Radio City Music Hall for the Tribeca Film Festival 2017 Storytellers Issue 2017


Audience members fill New York’s famous Radio City Music Hall for a screening at Tribeca Film Festival 2017.

Storytellers in the City

New York’s Tribeca Film Festival 2017

By Haley Chouinard  |  Photography courtesy of Tribeca Film Festival

The Tribeca Film Festival began in 2002 as an attempt to bring culture and vitality back to an area of New York City that was still reeling from the September 11 attacks. In the past fifteen years, the festival has grown exponentially. Tribeca Film has also become its own entity and even launched an online streaming service, Tribeca Shortlist, earlier this year. In addition to films, the 2017 festival, which took place April 19–30, showcased television, virtual reality content, video games, and a series of talks with titans of the entertainment industry. Here’s a roundup of our favorites from this year’s festival.


That a documentary about comedian Gilbert Gottfried would be one of Tribeca’s best offerings this year was something of a surprise. Gottfried is known for his singular voice and raunchy (to put it mildly) stand-up performances but has always kept mum about his personal life, which is perhaps why this intimate documentary is such a joy to watch. There’s no rehashing of public details, as often happens when chronicling someone famous. Gottfried’s story has never been told before this. Director Neil Berkeley does a beautiful job zeroing in on the mundane details that truly make the man, such as Gottfried making his kids’ lunches each morning and washing his socks in a hotel sink while on tour. It’s a delight to see the sweet, shy man that emerges from behind the boisterous, often vulgar stage persona. Even the most casual fans of comedy will get a kick out of this lovely film.

Rock’n Roll

This French comedy follows Oscar-winner Marion Cotillard and her partner, actor Guillaume Canet, as fictionalized versions of themselves coping with aging in the film industry. When a reporter tells Canet that he is no longer “rock ’n’ roll,” he tries desperately to change his image. Canet’s pursuit of youth—going on raging benders, bulking up, and experimenting with Botox— gets more and more ridiculous as the story goes on. Canet, who wrote and directed the film, is effortlessly charming, but it should come as no shock that Cotillard steals the show. She’s always good, but it’s a hoot to see her this way, spoofing her status as an acclaimed serious actor and going deeply method for a role. The scenes with the two of them are the best the film has to offer. It’s a treat to see Canet and Cotillard having so much fun at their own expense. Canet may not be “rock ’n’ roll,” but he still knows how to show audiences a riotously good time.


Written, directed by, and starring twenty-two-year-old Quinn Shephard, Blame is a modern spin on The Crucible set in a suburban high school. It might not be Salem, but Shephard’s film shows that teenage girls are no less ruthless in 2017 than they were in the 1600s. The story follows Abigail (played by Shephard), an outcast who’s recovering from a psychotic episode, and Melissa (Nadia Alexander, who won the festival’s award for Best Actress in a Narrative Feature for her performance), a tough-as-nails cheerleader intent on torturing Abigail. Abigail finds an ally in her drama teacher Jeremy (Chris Messina), but as the student and teacher grow closer, lines get blurred. Melissa takes note, and her bullying heads in a darker direction. High school dramas can so often be clunky or self-righteous, but Shephard’s age and gender bring a raw authenticity to this remarkable debut feature.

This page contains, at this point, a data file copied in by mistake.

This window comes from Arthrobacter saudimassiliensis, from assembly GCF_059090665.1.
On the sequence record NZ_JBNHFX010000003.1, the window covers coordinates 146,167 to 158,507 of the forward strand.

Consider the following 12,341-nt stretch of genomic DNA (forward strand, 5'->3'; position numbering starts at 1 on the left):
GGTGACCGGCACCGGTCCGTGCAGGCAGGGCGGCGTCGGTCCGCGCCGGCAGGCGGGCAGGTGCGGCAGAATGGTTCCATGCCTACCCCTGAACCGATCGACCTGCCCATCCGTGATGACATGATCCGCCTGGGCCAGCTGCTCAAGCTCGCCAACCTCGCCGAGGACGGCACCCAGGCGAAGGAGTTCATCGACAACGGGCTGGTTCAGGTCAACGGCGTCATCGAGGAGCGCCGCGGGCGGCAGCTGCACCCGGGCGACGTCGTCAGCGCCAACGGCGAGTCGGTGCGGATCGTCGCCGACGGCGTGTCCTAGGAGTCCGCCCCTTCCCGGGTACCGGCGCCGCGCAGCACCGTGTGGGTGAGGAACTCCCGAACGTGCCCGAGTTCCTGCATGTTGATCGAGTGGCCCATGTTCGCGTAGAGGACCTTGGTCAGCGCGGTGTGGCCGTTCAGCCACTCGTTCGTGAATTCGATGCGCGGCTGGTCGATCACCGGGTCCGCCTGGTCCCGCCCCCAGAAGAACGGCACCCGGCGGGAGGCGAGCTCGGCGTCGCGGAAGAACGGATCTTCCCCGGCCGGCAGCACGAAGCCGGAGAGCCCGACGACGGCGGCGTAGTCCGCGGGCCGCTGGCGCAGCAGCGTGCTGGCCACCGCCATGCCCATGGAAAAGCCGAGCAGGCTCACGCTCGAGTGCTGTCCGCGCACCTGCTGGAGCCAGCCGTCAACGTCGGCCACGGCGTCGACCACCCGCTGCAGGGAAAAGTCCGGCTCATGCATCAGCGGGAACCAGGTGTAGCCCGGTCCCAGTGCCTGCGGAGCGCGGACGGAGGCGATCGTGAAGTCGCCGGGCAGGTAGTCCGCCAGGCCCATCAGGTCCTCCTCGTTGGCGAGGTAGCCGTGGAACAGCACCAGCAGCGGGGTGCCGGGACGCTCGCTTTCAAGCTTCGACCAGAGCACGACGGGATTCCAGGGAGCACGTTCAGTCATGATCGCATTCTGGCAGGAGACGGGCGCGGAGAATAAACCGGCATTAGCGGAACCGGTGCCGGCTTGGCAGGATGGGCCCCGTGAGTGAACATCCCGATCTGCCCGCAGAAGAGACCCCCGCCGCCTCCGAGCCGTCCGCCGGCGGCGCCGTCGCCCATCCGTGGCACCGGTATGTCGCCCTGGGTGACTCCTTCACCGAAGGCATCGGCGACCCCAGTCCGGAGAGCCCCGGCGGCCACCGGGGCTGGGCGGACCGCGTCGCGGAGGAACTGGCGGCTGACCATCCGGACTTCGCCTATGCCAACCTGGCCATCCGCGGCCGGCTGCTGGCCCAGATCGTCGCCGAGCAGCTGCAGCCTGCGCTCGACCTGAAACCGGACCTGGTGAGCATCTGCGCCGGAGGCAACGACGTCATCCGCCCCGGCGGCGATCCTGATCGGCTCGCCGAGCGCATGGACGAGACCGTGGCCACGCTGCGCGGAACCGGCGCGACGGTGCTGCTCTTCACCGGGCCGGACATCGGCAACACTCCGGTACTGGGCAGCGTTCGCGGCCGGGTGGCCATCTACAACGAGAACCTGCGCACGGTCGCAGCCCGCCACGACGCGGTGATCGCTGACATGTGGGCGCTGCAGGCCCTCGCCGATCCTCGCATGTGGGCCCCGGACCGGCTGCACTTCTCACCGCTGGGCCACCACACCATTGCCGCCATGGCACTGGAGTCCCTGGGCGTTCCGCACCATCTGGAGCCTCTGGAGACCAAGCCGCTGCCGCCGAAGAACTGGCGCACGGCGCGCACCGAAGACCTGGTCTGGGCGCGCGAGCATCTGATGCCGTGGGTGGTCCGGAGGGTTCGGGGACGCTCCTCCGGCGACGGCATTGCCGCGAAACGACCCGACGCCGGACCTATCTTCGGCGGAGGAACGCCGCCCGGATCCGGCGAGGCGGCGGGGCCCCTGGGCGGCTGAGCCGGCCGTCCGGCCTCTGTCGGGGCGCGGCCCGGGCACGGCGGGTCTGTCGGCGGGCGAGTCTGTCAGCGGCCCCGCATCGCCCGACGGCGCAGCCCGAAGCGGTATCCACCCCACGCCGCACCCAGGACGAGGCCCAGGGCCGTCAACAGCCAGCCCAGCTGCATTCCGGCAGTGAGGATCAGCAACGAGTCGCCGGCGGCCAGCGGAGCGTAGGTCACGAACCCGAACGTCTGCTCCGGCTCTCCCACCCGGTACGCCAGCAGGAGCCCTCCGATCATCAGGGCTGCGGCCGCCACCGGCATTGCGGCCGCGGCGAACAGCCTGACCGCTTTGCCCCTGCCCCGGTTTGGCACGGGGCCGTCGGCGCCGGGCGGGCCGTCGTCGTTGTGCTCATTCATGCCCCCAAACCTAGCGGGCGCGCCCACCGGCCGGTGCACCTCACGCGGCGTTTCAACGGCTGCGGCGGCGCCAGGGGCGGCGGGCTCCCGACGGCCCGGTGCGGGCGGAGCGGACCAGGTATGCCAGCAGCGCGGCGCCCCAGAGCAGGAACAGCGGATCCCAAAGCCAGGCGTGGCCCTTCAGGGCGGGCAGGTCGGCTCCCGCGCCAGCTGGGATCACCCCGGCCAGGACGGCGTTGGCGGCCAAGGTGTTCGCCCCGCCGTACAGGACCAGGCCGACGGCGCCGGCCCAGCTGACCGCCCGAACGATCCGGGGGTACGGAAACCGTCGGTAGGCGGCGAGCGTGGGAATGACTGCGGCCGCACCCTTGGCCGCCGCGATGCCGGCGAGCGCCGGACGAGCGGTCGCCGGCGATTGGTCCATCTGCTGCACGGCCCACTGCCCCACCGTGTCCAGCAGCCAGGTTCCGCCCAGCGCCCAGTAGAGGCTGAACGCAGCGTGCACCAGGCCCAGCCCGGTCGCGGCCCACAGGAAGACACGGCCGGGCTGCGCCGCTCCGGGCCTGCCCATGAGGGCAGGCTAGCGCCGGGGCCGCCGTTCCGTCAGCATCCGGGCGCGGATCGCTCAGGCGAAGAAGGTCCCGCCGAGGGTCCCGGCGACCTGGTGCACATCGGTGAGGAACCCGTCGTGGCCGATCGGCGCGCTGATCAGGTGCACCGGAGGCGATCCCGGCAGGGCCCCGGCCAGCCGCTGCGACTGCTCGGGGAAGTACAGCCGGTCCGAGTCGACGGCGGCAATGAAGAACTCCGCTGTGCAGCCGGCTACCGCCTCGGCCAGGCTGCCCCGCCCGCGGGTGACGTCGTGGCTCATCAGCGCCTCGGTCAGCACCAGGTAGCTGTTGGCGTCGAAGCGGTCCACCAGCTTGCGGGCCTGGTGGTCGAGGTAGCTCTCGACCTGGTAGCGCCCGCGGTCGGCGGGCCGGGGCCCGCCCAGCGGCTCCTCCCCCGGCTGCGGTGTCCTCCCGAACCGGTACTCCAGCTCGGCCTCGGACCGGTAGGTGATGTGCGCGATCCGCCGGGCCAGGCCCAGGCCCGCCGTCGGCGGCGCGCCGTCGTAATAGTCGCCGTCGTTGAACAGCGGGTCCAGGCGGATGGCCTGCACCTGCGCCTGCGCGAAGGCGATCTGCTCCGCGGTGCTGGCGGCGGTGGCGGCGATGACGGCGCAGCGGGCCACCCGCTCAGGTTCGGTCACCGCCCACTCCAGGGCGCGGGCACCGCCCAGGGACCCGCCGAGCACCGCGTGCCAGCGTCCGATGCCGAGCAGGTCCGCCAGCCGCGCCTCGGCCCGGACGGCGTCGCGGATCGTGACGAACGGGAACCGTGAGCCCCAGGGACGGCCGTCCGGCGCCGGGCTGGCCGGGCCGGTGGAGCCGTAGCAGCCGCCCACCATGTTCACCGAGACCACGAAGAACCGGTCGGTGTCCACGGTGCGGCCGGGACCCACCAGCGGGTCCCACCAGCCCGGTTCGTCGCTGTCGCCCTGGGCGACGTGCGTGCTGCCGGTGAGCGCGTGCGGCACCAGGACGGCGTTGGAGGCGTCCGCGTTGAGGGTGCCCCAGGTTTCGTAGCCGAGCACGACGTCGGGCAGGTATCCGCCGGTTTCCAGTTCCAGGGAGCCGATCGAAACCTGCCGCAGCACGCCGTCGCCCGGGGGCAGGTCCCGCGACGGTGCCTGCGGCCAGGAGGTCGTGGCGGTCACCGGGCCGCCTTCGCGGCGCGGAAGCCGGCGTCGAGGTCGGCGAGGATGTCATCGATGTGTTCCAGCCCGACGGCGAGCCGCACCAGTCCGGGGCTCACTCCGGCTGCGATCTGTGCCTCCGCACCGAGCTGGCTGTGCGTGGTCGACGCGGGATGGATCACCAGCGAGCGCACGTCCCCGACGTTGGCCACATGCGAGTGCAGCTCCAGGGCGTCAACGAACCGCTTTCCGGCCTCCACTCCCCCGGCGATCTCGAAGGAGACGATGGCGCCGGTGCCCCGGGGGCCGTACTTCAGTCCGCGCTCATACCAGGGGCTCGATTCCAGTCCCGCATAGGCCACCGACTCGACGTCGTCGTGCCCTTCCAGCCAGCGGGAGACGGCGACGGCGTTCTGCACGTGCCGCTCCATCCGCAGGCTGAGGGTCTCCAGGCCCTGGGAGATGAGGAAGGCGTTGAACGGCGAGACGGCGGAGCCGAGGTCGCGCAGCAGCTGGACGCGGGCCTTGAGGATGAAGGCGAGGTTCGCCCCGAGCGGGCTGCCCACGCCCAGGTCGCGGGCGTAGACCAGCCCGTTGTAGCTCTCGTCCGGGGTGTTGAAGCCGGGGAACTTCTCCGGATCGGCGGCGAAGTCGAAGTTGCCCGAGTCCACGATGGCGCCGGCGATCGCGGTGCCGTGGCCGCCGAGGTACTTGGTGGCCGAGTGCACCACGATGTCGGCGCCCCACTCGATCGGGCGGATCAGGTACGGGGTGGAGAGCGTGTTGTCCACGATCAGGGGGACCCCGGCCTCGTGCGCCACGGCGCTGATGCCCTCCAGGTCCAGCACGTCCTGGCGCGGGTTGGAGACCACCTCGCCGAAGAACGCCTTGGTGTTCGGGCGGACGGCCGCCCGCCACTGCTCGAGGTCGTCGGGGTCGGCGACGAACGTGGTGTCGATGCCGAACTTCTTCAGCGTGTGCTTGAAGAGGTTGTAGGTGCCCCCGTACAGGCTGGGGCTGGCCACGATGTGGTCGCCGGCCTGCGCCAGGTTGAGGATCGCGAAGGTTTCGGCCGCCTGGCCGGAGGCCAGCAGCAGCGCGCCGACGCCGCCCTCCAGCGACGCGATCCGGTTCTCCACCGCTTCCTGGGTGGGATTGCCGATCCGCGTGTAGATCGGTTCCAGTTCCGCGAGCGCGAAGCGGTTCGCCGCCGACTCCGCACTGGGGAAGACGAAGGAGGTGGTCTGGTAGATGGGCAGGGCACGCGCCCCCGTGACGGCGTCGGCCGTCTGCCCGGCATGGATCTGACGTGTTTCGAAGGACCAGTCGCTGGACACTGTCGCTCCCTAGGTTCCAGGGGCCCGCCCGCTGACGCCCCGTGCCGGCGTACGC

House of Z

Zac Posen’s career has been a manic ride. He shot to fame in the early 2000s as the fashion industry’s wunderkind, dressing supermodels like Naomi Campbell and Karen Elson before he even had a label. But after a few years as fashion’s golden boy, the industry turned on him. The new documentary House of Z chronicles Posen’s early life and career, as well as his attempt to regain the industry’s affections. It’s an intimate look at Posen’s rise, fall, and redemption on both a personal and a professional level.

The Boy Downstairs

When Diana (Zosia Mamet) moves back to New York after a few years abroad and finds the perfect apartment, she’s shocked to discover that her ex-boyfriend, Ben (Matthew Shear), lives downstairs. Through flashbacks, we see Diana and Ben’s relationship unfold and the heartbreak that ensued when Diana moved to London, leaving him behind. Mamet shines as Diana, who’s sweet, poised, and charismatic—a departure from her often scattered, high-strung character on HBO’s Girls. Written and directed by Sophie Brooks, The Boy Downstairs charms and delights audiences.

Q&A with The Boy Downstairs writer/director Sophie Brooks

This year’s Tribeca Film Festival featured a robust roster of first-time filmmakers including Sophie Brooks, who wrote and directed The Boy Downstairs. VIE sat down with Brooks to discuss TFF, what makes romantic comedies great, and her debut feature.

Writer and Director of The Boy Downstairs Sophie Brooks on set of the film VIE Magazine 2017

The Boy Downstairs writer and director Sophie Brooks on the set of the film, which made its world debut on April 24, 2017, at Tribeca Film Festival. Photo by Jon Pack

Haley Chouinard: Where did the inspiration for The Boy Downstairs come from?

Sophie Brooks: The inspiration for this film is a bit of a funny story. A few years ago, I was hit by a car, and then ten days later I had appendicitis. So, I was on crutches with a broken knee and then had to have my appendix removed. My parents were out of town, so my brother moved in and took care of me. While I was recovering and bedridden I was bouncing ideas around, and I thought “What if you got in an accident and the only person that could take care of you was an ex?” And that expanded into, “What if they were neighbors and he saw her get in an accident?” It ended up being only one scene in the final movie, but the whole idea was built around that.

HC: How did this great cast come together?

SB: When I finished the script, my brother, who’s a producer on the film, and I started talking about actresses, and Zosia Mamet came up really early on. She was the first person that we sent the script to. In that situation, you send your script to an assistant and just hope they like it enough to pass it to the agent, who then passes it on to the actress. So, I’m very grateful to that assistant! But it made its way to Zosia, and she liked it. Once she came on, it became very easy to get other people behind the project.